With the tee-shirts in hand, we still needed a halo and angel wings. We made a quick dash to K-mart and came up short, finding nothing that would work. We did find some wings that could have worked, but they were $20, were black and red, and didn’t feel very angelic for a holy cow. Hannah thought we could spray paint them white but we decided it wasn’t worth it and moved on. It was 7 o’clock, we had to hurry so we could pick Christopher and Julia up at 8.

Our next stop was Michael’s. Still in need of a halo and angel wings, we explored every aisle trying to find those perfect components that would work. The Christmas decorations looked promising but too expensive and nothing suited what we were looking for. Luckily, we came across the foam boards, perfect for two angel wings. We left Michael’s with tacky glue for the cow spots, a gold metal head band to support the halo and pipe cleaners to complete the halo. We spent $8.40 at Michael’s. We realized we still needed a few items to make the wings more glittery and angelic. We headed over to Walmart.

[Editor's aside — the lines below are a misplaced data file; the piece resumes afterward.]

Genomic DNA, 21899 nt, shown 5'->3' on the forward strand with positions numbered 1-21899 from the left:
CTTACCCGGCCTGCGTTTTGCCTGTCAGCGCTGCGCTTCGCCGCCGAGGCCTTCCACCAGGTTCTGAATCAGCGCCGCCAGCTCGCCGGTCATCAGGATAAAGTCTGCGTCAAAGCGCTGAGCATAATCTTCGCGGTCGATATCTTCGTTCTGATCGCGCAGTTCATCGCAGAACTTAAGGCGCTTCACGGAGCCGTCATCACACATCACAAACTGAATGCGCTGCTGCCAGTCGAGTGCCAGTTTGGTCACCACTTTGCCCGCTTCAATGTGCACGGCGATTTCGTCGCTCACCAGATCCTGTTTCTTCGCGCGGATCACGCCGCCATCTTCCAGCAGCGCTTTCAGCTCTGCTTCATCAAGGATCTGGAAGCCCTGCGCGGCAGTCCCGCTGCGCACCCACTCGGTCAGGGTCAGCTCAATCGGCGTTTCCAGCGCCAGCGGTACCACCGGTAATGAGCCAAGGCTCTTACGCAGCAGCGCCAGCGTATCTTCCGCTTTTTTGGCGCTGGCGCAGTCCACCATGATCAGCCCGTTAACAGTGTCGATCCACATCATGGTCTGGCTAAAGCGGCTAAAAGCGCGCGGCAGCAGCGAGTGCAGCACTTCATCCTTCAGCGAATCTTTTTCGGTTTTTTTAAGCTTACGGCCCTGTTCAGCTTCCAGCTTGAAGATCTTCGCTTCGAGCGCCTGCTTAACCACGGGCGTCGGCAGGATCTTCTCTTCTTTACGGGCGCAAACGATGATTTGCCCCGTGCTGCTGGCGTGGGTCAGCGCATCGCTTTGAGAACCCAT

The time was 7:30, meaning only 30 minutes to finish at Walmart and get across town to pick up the kiddos. Up against the clock, it kind of felt like Hannah and I were in the Amazing Race.


At Walmart, we found exactly what we needed and at an incredible price. We bought 15 feet of gold tinsel to line the wings and two elastic head bands to hold the wings to Hannah’s shoulders. We spent $1.90, and made it out in time to pick up Christopher and Julia by 8 o’clock.

After spending $13.90 on the components in less than two hours of running around town, it was time to put it all together.